WEIGHT ROOM One of the most significant programmatic pieces in the Hatfield-Dowlin Complex is the weight room, a two-story volume overlooking the practice fields. This 25,000 SF facility is one of the largest dedicated football weight rooms among college teams. It is furnished with the most advanced weight-training and strengthening equipment. A 40-yard indoor diagnostic/timing track is located on the mezzanine. It electronically provides several measures of performance, including a playerâ€™s burst of speed from a standing position (a key metric used by both coaches and professional scouts). Ipe wood was used for its strength and durability, as well as the warmth it brings to the space.
PLAYERâ€™S LOCKER ROOM Each locker is individually ventilated to remove odor and keep the space from smelling like a typical locker facility. Student-athletes key in their code at central computers to open their locker, which includes a drop-down rack for their helmet and shoulder pads, personal storage, and a shelf for powering electronic devices. The individual doors of each locker slide back into the locker system so that players sit on long benches that face one another to connect players and build team unity. The lockers are made of Corian with a custom graphic of a football player; the player name and number can be changed every year. Special attention was paid to bacteria-resistant surfaces throughout the locker room.
ABOVE The barber chair features custom upholstery and headrest. A display
case is wall mounted with tools curated from Milan. A professional barber comes in regularly.
COACHESâ€™ LOCKER ROOM In a seperate room specifically for the coaches, the interiors palette is richer and meant to have a spa-like feel. It includes a hydrotheraphy pool, as many of the coaches are former players with past injuries.
OFFICES Offices for coaches are located on the fourth floor of the office bar, each provided with the most advanced technological tools to view films, generous walls of writing surfaces, and comfortable lounging areas
to encourage player and coach mentorship. Walnut and other natural wood finishes contribute to the warmth of the environment. Offices for the graduate assistants, interns and football operations support staff reside on the fifth floor.
Each of the position rooms empties into the bright and open atrium space, known as Player’s Hall, on floors four and five in the teaching box. Just beyond are entrances to the large theater—one on each floor— so that players can funnel into the auditorium space quickly.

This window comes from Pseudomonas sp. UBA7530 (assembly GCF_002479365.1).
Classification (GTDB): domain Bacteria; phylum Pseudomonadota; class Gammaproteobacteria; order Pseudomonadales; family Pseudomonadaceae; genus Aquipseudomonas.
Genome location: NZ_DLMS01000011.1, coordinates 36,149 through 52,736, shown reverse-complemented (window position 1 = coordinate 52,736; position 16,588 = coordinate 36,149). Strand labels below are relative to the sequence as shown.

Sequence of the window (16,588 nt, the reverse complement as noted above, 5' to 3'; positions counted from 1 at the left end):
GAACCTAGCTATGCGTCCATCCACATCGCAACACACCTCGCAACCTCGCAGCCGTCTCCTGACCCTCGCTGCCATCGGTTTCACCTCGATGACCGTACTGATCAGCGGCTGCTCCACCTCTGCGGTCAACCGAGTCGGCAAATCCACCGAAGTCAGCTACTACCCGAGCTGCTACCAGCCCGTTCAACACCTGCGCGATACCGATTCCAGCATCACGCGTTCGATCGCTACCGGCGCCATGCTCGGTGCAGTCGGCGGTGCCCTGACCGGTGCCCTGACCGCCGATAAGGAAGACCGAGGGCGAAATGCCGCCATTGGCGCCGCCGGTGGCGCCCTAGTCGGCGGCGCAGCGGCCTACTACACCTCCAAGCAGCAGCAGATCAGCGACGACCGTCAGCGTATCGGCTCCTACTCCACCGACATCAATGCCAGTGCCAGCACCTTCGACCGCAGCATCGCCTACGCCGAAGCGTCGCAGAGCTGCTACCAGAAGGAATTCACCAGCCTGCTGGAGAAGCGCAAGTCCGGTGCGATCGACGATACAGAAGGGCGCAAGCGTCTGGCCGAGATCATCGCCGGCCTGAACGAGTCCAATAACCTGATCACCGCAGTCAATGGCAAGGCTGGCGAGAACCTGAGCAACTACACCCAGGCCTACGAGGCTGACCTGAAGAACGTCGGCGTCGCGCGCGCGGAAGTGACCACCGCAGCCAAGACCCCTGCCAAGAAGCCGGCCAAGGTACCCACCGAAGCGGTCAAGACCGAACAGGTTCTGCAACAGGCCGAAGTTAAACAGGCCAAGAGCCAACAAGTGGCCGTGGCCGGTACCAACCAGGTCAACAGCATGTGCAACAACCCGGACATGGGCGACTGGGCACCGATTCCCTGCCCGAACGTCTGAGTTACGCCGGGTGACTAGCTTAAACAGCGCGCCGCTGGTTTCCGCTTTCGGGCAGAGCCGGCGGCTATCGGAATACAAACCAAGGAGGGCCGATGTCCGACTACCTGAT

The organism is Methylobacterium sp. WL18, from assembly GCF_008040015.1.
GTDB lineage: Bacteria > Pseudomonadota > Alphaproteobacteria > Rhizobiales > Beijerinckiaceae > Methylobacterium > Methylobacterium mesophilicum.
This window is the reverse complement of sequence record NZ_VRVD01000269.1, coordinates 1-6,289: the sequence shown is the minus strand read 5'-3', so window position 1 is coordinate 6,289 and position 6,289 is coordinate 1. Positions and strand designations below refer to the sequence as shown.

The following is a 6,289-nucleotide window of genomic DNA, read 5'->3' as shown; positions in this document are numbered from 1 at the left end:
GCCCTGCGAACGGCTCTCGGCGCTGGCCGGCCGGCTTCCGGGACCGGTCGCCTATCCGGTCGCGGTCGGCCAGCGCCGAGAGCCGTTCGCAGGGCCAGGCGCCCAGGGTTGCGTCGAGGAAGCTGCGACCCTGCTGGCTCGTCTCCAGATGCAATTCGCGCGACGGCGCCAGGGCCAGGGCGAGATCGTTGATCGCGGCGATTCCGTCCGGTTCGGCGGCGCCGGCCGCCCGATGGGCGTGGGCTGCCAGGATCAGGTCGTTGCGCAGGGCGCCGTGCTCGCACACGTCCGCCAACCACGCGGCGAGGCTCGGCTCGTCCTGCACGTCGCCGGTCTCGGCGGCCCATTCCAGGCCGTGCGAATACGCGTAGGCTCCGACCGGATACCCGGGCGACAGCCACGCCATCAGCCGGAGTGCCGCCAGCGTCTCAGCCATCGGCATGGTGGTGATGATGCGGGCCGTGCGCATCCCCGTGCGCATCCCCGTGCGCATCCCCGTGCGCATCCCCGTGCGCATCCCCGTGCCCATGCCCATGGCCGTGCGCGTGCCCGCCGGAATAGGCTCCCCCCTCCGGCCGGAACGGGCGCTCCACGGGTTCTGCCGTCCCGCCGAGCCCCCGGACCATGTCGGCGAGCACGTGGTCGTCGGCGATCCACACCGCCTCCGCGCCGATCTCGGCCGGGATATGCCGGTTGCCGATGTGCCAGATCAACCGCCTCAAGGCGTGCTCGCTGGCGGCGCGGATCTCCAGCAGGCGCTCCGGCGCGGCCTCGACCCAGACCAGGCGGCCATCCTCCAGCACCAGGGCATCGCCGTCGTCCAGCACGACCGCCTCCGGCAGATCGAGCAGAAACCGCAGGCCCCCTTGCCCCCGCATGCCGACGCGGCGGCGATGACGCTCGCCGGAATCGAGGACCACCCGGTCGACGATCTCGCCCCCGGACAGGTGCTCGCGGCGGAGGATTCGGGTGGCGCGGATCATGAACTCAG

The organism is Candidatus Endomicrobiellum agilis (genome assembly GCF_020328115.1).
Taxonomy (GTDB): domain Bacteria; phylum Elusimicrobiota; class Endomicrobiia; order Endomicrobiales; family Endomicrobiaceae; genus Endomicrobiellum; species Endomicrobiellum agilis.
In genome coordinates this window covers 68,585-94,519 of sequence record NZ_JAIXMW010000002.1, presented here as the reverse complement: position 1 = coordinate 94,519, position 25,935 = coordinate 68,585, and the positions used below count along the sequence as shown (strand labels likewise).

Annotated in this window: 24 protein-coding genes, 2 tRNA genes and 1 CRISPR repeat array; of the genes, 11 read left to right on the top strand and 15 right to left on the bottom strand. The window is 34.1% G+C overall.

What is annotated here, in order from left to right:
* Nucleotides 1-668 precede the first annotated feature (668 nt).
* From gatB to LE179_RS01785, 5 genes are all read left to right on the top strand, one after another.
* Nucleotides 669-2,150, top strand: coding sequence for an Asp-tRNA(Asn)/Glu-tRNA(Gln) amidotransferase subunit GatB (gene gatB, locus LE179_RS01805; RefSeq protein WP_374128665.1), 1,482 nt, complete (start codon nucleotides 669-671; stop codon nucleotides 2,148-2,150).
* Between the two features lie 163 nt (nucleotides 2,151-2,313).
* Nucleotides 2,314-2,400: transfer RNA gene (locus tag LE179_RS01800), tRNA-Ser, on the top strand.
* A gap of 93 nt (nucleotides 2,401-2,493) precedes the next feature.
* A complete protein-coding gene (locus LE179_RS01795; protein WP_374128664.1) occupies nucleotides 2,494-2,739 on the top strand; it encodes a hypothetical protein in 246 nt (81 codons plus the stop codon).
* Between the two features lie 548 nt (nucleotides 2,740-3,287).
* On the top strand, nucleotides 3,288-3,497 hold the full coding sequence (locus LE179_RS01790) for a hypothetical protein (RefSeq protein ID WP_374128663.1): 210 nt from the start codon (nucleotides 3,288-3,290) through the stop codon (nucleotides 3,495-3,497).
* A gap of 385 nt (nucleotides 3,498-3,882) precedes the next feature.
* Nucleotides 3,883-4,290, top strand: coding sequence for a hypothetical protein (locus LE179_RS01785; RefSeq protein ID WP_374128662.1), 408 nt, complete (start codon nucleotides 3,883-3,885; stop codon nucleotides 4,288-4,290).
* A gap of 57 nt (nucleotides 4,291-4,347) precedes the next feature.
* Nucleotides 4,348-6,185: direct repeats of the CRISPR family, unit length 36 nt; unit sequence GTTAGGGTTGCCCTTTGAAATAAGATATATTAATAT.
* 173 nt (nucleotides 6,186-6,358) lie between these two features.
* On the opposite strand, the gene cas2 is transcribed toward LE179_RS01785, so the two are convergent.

There are two theater spaces that allow the offense and defense to meet separately. The large theater/auditorium has 170 seats made from the same Italian leather found in a Ferrari and features the Oregon “O” logo. Here the entire team can assemble before home games and strategize with a view of Autzen Stadium.
Situated in the heart of the coaches’ office floor the “war room” serves as the mission control for the facility. It has seating for 30 and can accommodate the entire coaching staff to strategize and make decisions.
The media room, located adjacent to both the player’s and coaches’ locker rooms, provides a dedicated space for group interviews as well as booths for individual interviews. On the wall is Nike football leather and custom Oregon graphics.
PRACTICE FIELDS The outdoor practice fields include two synthetic turf fields, allowing both the offensive and defensive teams to practice at the same time, with the coaches and trainers located in-between. To provide multiple training surfaces, there is also a grass practice field for
drills. Two sprinting ramps of differing slopes condition players for power and speed. Adjacent to the fields and tucked underneath the weight room are two plunge pools to help players reduce recovery time during and after training.
PLAYER’S LOUNGE The player’s lounge serves as a place for players to rest, recuperate, and interact with teammates. It includes soft seating, televisions, game stations, a pool table, and a fooseball table. On the custom carpet, the University’s fighting duck mascot is taking on the other mascots of the PAC-12. Two parallel vierendeel trusses are supported by the stair towers of the office bar and span the height and length of the sixth floor. Floors four and five hang from these trusses from a series of tension rods, allowing for column-free offices below.
SUSTAINABILITY One of the building’s most visible sustainable features are the “sunglasses” on the West exterior of the facility. These exterior glass screens are hung at a distance of five feet from the glass façade, functioning as a glare control and thermal heat barrier for the office bar. They allow light in but help block heat, allowing the building to operate with less dependence on air conditioning. The high-performing, triple-glazed glass is coated with a tint that reduces glare and reinforces the notion of “armor” on the building. The facility is designed to continue the University’s commitment to sustainability and exceeds the Oregon State Energy Efficiency Design (SEED) guidelines for energy efficiency. The predicted energy use intensity is 46.6 kBtu/SF year, which is 26% more efficient than a baseline code building. Energy efficient heating and cooling strategies include radiant heating and cooling in the lobby and dining room; night flushing of building mass; and the use of thermafusers rather than traditional VAV boxes that automatically sense the temperature and open or close to meet the temperature requirement in the office bar, minimizing reheat and eliminating overcooling. Ventilation-related loads were reduced by energy recovery in the locker room, variable-speed fans in the kitchen, displacement ventilation in the large team theater, and demandcontrolled ventilation strategies that couple ventilation rates to occupant density.
By utilizing quality materials, the Football Performance Center was designed for longevity. Ultimately, this is a more sustainable approach in that it uses fewer resources and generates less waste. Also, it provides the athletic program with a prized space and a highquality environment that is more likely to be cared for and respected. The University has seen this result with
the Athletic Medicine Center, now more than six years old and showing little wear and tear. The studentathletes and staff help take care of it, with the intention of passing it along to Oregonâ€™s next generation of student-athletes.